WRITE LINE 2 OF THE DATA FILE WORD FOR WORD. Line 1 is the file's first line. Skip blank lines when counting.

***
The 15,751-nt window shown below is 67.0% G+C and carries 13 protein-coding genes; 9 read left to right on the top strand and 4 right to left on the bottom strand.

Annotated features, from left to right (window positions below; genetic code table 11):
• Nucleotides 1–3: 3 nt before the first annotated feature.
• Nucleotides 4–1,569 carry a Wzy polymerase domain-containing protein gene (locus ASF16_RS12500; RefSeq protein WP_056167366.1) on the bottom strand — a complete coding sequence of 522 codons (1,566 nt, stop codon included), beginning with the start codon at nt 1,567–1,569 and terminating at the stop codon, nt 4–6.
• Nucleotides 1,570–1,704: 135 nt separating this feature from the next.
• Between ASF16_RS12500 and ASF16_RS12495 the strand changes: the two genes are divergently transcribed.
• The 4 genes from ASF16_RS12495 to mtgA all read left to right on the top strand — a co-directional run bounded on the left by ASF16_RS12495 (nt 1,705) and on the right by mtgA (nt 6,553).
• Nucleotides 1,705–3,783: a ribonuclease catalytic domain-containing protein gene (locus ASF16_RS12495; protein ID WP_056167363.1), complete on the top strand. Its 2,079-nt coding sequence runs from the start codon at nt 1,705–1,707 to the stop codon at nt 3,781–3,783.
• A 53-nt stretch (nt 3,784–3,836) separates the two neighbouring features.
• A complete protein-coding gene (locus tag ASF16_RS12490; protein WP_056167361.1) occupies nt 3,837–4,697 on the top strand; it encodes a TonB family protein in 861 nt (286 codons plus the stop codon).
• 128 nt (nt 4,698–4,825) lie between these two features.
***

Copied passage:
Annotated features, from left to right (window positions below; genetic code table 11):